Sex at Dawn: How We Mate, Why We Stray, and What It Means for Modern sexatdawnRelationships definitely has an agenda.  Its thesis – that monogamy is not a natural state for humans – is the driving force of the book.  Christopher Ryan and Cacilda Jethá present a case that non-monogamy was standard for humans before we developed agriculture.  The book is thought-provoking, and makes some very strong points, but feels less like good science than a position piece.  I don’t really trust it, but it gave me a lot to think about, which is kind of the same thing as fun at my house.


Got kids that you want to teach about sex?

Sex is a Funny Word: A Book about Bodies, Feelings, and YOU is one of the most sexisafunnywordamazing books I have seen for children in a long time.  Cory Silverberg’s friendly, inclusive text differentiates between body parts and gender in a way that I haven’t seen in any other children’s book.  Fiona Smith’s gleefully energetic illustrations show a world of diverse people in a diversity of bodies.  Though this book is aimed at elementary-aged readers, it would be valuable for a much wider audience. Especially readers addressing the idea of gender identity for the first time.  The only quibble I have with it is that, for a sex book, it doesn’t actually have that much to say about intercourse and reproduction.  Its focus is really on physical and emotional development.

It’s Perfectly Normal: Changing Bodies, Growing Up, Sex, and Sexual Health  by perfectlynormalRobie Harris (illustrated by Michael Emberley) has been the gold standard for body diversity and plain talk about sex for kids for over 20 years.  Aimed at a slightly older audience than Silverberg’s book (older elementary and middle school), it is the book I used when teaching sex ed to middle schoolers. Now, I would use both, because this one is strong in the areas that Sex is a Funny Word is weak.  It does a very thorough job discussing intercourse and reproduction.  And its drawings are fairly realistic and explicit (there is a two-page spread of non-sexualized naked people of a variety of ages, body types, ethnicities, and disability statuses). Its major failing is its failure to discuss gender identity.  Get both books and you’ll be fine.  Maybe even until high school.  Then you need Heather Corrina.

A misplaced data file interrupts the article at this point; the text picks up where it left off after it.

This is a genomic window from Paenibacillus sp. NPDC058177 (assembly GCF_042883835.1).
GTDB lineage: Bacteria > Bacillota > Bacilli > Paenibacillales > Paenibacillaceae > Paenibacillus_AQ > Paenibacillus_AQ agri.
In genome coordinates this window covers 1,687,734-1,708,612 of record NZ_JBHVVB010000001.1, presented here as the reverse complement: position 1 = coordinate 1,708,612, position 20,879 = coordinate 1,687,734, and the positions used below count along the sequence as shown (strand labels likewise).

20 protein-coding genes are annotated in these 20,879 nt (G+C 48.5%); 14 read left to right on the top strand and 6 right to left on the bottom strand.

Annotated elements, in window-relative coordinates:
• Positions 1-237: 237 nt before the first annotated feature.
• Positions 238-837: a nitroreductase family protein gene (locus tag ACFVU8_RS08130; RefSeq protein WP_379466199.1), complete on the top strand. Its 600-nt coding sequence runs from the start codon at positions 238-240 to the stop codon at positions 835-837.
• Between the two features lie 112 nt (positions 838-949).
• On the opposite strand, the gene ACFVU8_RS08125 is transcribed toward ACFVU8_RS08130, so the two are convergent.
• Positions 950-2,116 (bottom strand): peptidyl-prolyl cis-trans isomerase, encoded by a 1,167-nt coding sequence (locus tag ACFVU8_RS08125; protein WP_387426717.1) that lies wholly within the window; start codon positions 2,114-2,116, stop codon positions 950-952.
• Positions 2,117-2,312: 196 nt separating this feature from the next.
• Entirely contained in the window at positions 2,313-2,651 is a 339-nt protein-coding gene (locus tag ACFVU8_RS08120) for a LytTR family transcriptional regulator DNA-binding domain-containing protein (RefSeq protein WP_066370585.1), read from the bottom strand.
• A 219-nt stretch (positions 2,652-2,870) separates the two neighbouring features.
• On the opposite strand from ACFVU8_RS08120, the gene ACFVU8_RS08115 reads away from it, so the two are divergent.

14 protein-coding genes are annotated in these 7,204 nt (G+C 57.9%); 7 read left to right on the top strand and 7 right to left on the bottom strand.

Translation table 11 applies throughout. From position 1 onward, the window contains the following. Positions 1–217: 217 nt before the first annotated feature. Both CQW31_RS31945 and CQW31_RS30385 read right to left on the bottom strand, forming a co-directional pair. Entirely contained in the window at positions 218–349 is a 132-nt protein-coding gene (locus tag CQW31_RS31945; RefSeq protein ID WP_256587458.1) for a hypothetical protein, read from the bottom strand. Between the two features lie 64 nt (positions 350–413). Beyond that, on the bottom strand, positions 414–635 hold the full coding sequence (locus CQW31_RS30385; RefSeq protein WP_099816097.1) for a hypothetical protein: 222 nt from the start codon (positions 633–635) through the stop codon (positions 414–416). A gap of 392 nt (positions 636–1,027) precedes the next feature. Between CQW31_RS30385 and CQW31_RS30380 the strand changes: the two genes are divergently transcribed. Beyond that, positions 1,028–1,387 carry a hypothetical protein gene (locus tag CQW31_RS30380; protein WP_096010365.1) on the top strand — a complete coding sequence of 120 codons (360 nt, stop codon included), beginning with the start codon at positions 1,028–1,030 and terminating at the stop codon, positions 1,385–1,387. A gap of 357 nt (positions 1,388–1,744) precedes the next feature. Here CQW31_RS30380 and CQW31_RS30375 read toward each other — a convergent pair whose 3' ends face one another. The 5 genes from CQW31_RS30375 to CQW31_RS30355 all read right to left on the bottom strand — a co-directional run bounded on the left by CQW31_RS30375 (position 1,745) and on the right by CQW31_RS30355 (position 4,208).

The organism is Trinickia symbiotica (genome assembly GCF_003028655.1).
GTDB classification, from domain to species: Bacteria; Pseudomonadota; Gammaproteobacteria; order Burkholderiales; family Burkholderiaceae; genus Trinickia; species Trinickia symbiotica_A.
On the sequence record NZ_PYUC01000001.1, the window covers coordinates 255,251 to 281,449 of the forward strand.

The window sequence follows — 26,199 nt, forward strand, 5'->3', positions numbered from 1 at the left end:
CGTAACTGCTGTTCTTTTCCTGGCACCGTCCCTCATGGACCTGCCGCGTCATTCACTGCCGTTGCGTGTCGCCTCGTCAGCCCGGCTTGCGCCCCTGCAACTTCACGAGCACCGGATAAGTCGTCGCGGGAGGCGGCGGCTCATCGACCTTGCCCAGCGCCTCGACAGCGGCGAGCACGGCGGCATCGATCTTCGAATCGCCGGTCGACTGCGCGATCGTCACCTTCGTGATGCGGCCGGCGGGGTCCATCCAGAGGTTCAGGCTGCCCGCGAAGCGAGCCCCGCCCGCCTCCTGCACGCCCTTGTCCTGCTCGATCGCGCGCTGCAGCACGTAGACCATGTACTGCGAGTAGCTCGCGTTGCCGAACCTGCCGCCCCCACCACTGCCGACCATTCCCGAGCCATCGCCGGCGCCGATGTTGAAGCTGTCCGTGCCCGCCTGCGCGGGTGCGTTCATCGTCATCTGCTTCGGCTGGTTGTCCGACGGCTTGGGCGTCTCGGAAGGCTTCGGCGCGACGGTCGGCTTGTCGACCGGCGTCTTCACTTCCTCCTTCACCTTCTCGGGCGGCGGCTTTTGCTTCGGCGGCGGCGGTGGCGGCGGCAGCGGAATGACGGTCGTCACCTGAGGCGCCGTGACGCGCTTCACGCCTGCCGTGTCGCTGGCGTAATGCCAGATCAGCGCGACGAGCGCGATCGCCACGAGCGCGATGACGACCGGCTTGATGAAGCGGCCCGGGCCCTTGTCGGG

To say Heather Corrina’s S.E.X.: The All-You-Need-To-Know Progressive Sexuality s.e.x.Guide to Get You Through High School and College  is comprehensive doesn’t really do it justice.  Like Scarleteen, her sex education site for “teens and emerging adults,” it doesn’t shy away from controversial topics, and discusses many aspects of sexuality left out of other sex-ed books, including an extensive section on gender identity and orientation and discussions of both abortion and parenting.  It is probably too much information for most younger teens, but there are other resources for them.  This is for people who might be thinking about having sexual relationships of any kind.



That’s my basic list.  I could (and probably will) go on about these books and the ones that didn’t make this list, but this seems like plenty to start with.  And if you are wondering about the only book in the picture that I didn’t talk about, that is Erika Moen’s Oh Joy, Oh Sex Toy, volume 1.  It’s a print edition ohjoyohsextoyof her online comics.  If you are wondering whether you would like it, check out her website.  But, before you go, be aware that her site contains some very graphic ads.  If you are offended by pornographic images, or are reading where kids might see your screen, maybe don’t follow this link right now.  Oh Joy, Oh Sex Toy.